Minnesota has one of the highest rates of homeownership in the country, ranking 3rd at 73%. In recent years, the state came close to 80% but with the rest of the nation there was a downward trend following a national housing crisis. Still, the North Star State continue to outperform most others and is already seeing a slight increase following the national crisis. Home buyers in Minnesota sometimes seek out special financing options to try and move faster than the big banks usually can. Those willing to put up their own home or other owned real estate as collateral are finding a simple path to funding with hard money loans. These are offered by individual and small group investors and require much less time and paperwork than is usually expected with large mortgage lenders.
Minnesota Foreclosure Laws
Some states require that all foreclosures be managed by the state court system, with judicial foreclosure. However, most foreclosures in the state of Minnesota are managed outside of the courts, with non-judicial foreclosure. This can make the process move much faster than those in the court system can manage. Homeowners facing foreclosure in Minnesota are more likely to keep their homes if they are informed and understand what to expect from the process.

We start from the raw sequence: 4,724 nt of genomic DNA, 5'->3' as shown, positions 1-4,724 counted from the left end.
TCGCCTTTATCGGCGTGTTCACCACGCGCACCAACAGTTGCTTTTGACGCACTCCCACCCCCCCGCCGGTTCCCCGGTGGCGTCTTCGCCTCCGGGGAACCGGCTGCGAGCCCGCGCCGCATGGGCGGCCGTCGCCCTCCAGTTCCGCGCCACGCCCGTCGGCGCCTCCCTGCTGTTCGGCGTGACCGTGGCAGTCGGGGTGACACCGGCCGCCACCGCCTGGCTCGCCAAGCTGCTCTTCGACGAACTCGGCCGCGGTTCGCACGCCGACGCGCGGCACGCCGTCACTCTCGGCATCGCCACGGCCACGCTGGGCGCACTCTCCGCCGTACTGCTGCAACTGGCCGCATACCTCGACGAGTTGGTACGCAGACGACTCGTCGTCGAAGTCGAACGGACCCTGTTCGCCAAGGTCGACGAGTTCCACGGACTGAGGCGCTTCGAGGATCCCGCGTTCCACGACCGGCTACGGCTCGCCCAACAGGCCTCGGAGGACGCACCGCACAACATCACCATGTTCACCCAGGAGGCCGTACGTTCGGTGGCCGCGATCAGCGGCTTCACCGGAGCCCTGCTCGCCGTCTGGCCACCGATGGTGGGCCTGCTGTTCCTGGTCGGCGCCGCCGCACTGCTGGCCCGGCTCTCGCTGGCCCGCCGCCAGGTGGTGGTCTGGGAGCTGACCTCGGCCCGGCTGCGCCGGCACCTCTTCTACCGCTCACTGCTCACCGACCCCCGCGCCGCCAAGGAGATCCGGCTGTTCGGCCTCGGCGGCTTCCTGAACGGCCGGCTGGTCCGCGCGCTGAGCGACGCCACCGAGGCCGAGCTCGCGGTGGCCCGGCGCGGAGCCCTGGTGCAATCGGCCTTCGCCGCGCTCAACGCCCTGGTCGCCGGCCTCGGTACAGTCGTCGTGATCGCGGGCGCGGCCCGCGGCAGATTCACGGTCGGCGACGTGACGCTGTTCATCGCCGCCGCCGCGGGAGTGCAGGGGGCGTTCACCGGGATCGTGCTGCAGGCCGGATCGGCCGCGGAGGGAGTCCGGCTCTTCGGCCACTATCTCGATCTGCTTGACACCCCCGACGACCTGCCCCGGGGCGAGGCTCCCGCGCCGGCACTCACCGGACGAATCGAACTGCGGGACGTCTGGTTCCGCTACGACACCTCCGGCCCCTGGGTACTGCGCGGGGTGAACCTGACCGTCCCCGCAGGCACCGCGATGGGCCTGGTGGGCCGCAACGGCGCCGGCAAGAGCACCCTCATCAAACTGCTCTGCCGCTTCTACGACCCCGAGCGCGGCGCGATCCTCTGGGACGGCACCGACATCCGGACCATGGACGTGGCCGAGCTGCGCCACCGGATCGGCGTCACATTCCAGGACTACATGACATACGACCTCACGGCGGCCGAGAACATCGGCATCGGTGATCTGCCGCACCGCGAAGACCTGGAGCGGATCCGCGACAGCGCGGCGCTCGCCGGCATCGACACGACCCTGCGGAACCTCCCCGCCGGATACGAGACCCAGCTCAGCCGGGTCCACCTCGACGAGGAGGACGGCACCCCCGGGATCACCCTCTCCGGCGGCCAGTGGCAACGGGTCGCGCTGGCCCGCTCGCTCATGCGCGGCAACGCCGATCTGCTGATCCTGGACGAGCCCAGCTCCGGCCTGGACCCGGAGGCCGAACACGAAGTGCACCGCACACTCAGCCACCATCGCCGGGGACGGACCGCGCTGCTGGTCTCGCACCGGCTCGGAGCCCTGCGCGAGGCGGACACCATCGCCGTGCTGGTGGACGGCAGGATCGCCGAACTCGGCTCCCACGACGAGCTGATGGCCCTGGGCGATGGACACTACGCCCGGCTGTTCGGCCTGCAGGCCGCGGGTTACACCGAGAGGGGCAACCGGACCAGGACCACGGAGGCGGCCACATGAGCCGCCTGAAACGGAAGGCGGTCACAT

Property Redemption after Foreclosure Sale
In some states, you can redeem (repurchase) your home within a certain period of time, even after the foreclosure sale has taken place. Most borrowers in Minnesota have six months to redeem the home after the foreclosure. Minn. Stat. Ann. § 580.23. However, in certain situations, the redemption period will be different. For agricultural properties or when the homeowner owes less than 2/3 of the original principal amount of the loan, then they are able to redeem up to a full year after the sale. And if the home has been abandoned, left unattended for a period of time prior to the foreclosure sale, then the option to redeem after the sale is reduced to just five weeks. Minn. Stat. Ann. § 581.10.
Deficiency Judgments in Minnesota
When a home is lost to foreclosure and sold to the highest bidder, sometimes the money from that sale is not enough to cover what was owed by the homeowner in the first place. In these cases, a lender will sometimes seek relief by asking the courts to force that homeowner to pay the remaining balance with what is called a deficiency judgment. In Minnesota, the foreclosing party may obtain a deficiency judgment, though it must make every reasonable effort to obtain a fair and reasonable price at the sale. There are limits to what can be required of the homeowner to pay back if the lender actually purchases the property at the sale as well.
Deed in Lieu of Foreclosure